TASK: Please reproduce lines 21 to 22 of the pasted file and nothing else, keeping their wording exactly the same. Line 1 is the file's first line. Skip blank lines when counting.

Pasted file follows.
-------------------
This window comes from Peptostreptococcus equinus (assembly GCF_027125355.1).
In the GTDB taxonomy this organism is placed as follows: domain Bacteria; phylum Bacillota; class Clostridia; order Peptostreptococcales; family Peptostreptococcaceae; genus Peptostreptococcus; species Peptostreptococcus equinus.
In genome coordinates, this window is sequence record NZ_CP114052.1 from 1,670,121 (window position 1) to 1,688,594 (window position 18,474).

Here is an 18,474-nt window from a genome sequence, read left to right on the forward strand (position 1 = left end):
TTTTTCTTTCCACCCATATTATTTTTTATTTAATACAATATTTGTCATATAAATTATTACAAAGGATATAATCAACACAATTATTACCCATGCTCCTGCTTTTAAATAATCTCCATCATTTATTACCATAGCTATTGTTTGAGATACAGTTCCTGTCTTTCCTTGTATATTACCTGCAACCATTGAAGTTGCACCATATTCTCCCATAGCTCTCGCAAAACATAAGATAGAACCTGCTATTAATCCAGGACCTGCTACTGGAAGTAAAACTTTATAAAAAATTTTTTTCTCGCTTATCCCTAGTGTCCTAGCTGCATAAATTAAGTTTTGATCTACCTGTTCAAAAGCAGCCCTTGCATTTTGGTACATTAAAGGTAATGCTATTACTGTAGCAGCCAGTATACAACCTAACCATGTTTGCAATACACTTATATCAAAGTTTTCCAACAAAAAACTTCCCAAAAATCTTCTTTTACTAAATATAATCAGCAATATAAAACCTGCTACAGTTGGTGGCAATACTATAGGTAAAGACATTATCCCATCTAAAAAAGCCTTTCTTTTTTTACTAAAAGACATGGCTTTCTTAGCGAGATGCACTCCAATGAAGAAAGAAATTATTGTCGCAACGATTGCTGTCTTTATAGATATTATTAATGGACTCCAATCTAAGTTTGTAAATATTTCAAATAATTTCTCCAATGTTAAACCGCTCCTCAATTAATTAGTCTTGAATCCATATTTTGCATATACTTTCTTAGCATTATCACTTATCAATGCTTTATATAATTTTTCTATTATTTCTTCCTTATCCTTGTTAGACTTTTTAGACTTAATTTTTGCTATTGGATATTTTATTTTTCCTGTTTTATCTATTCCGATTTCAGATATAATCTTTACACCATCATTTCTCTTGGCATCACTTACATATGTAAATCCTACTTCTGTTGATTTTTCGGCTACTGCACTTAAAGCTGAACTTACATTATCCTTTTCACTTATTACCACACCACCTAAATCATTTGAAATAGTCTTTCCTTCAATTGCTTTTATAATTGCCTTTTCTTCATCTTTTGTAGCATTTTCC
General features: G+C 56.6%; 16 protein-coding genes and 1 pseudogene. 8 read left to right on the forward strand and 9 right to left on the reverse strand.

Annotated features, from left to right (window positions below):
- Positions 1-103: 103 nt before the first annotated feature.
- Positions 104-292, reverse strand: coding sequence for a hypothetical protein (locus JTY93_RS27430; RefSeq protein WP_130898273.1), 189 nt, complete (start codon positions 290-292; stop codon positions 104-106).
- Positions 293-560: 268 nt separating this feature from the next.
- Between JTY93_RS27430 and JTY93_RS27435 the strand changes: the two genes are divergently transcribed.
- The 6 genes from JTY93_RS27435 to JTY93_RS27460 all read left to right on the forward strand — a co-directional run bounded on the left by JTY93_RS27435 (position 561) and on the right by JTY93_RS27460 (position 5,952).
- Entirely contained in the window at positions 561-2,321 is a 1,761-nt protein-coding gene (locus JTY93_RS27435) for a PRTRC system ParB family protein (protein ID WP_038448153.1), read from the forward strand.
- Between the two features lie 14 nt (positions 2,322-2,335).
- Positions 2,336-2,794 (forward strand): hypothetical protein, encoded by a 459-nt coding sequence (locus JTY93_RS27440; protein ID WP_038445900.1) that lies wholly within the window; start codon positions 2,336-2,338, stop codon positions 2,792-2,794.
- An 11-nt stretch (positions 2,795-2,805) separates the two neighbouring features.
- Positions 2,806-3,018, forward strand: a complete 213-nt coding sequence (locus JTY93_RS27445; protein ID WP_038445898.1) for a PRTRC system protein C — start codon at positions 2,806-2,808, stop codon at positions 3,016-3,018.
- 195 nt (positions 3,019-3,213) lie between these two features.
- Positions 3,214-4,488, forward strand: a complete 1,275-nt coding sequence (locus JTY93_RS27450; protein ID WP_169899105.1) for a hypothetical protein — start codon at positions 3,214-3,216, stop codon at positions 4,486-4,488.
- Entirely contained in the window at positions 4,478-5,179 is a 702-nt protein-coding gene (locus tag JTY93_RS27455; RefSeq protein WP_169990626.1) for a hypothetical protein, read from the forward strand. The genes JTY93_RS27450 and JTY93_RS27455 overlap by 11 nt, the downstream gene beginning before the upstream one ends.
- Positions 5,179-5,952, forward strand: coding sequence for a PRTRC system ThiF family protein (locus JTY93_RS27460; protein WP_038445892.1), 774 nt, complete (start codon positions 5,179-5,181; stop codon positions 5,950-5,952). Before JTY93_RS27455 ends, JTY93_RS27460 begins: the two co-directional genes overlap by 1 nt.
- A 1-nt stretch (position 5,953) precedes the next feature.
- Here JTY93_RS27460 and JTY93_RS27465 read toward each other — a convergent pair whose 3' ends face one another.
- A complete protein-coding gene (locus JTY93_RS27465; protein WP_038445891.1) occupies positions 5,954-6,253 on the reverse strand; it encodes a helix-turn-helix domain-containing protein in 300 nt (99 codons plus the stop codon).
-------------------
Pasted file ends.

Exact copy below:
- Positions 5,179-5,952, forward strand: coding sequence for a PRTRC system ThiF family protein (locus JTY93_RS27460; protein WP_038445892.1), 774 nt, complete (start codon positions 5,179-5,181; stop codon positions 5,950-5,952). Before JTY93_RS27455 ends, JTY93_RS27460 begins: the two co-directional genes overlap by 1 nt.
- A 1-nt stretch (position 5,953) precedes the next feature.